Black Sails Season 3 Premiere Review: Fearing the Unknown

[This is a review of the Black Sails season 3 premiere. There will be SPOILERS.]


Black Sails is quickly evolving from a series that was just something fun to watch on a Saturday night, to one of the better dramas on television. Producer Michael Bay (Transformers) along with the rest of his talented crew keep raising the stakes with each passing season as we journey closer and closer to Robert Louis Stevenson's novel, Treasure Island.

'XIX' is all about foreboding and sensing the darkness that is about to descend upon our ruthless pirates. Captain Flint feels this inevitability most keenly when Hornigold asks him to surrender his ship. Instead of giving up, or fighting back, the troubled sailor decides to head straight for the approaching storm, which his men refer to as a "ship killer." Flint's answer to death's call is to run straight at it no matter the odds.

After the massacre of Charleston, which left his long time companion Miranda Barlow with a bullet in her head, Flint appears to have lost all his humanity. Sure, he's always been one tough son of a gun, but you could see beneath that menacing scowl that there was a good man in there. Now, however, Flint is on a new kind of mission as he goes from town to town killing those who would dare punish pirates for their crimes. If this new force is making its way towards Nassau, Flint will most likely meet it head on, hoping it will give him a quick death. Toby Stephens is acting the hell out of his character and is rightfully deserving of praise.

Back in Nassau, we learn that a kind of truce has been made between Flint, Jack Rackham, Vane and Max concerning the handling of the Spanish gold and rebuilding the fort. While Flint has been on his murderous crusade, Jack has been given the task of overseeing the reconstruction project and failing miserably at it. He's one of those characters who you love to root for, even after he repeatedly lets you down. Like Flint (minus the murderous rage), there's a great man in there waiting to spring forth given the right opportunity. Sadly, Rackham would rather listen to a beautiful woman play the cello while he takes a number 2.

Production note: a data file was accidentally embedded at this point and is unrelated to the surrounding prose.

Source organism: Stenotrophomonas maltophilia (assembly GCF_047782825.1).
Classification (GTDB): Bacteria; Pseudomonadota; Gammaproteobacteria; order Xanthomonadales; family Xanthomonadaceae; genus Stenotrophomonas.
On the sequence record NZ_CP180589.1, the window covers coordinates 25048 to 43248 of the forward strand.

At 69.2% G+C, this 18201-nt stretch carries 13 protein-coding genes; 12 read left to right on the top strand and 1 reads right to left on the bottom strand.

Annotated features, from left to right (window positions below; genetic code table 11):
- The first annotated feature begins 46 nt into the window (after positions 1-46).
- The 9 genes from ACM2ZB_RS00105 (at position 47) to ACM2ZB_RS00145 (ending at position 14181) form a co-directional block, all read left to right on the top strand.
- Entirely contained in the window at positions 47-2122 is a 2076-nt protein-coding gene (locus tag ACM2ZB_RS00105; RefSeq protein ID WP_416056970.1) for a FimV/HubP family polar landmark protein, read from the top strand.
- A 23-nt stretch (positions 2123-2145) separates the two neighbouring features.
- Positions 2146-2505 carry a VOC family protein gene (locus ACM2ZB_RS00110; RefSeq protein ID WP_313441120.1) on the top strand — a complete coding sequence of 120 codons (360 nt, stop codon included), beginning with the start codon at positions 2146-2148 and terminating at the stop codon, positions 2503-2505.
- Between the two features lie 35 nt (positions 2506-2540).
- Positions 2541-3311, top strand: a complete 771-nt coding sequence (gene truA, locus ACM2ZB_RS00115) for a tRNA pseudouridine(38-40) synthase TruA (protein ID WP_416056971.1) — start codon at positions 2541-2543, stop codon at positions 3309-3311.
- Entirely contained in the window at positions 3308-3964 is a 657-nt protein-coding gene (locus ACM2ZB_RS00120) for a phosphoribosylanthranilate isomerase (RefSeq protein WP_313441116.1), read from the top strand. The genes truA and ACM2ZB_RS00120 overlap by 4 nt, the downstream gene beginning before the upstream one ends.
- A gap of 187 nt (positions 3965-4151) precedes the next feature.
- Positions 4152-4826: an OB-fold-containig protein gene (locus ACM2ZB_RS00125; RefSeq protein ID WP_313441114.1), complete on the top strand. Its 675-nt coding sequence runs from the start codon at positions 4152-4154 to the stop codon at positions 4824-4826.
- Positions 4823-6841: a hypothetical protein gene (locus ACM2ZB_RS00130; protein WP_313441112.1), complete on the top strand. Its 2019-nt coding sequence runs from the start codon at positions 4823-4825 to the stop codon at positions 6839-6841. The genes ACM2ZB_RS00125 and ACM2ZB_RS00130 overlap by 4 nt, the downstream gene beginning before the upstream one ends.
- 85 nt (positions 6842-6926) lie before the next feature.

Max is also feeling the impending doom when she reflects on her life with Anne Bonny. Delivering an excellent monologue, the lovely Jessica Parker Kennedy tells of a time in another life where she would be called a queen. She has come a long way, building up a small empire out of nothing, but she fears her legacy will die with her once the British retaliation begins. For all that gold they now possess, they still don't have enough power to fend off the most powerful empire in the world.

Black Sails season 3 premiere still

Perhaps Vane's story of his life as a slave was the most potent of the bunch. While speaking with Jack, Vane says that a slave doesn't fear the work or the hunger, but the unknown whip at your back. The weary pirate is not sure why exactly, but he feels that unknown whip coming at him and he looks terrified. His former colleague, Edward Teach (Blackbeard) has arrived on Nassau and it's too early to tell if he will be a hindrance, or a helping hand once the British arrive. Either way, it's nice having veteran actor Ray Stevenson (Rome) portraying the famed pirate.

By the episode's end, we do indeed know that the British are coming and in large force with Woodes Rogers leading the charge. Eleanor Guthrie claims she wants a civilized Nassau, but she may have signed a deal with the devil. Rogers wears the face of a gentlemen, but he could be even more ruthless than Flint, Vane and the rest of them all put together. What did you think of the season 3 premiere of Black Sails?

Black Sails continues with 'XX' next Saturday @10pm on Starz. Check out a behind the scenes look below:




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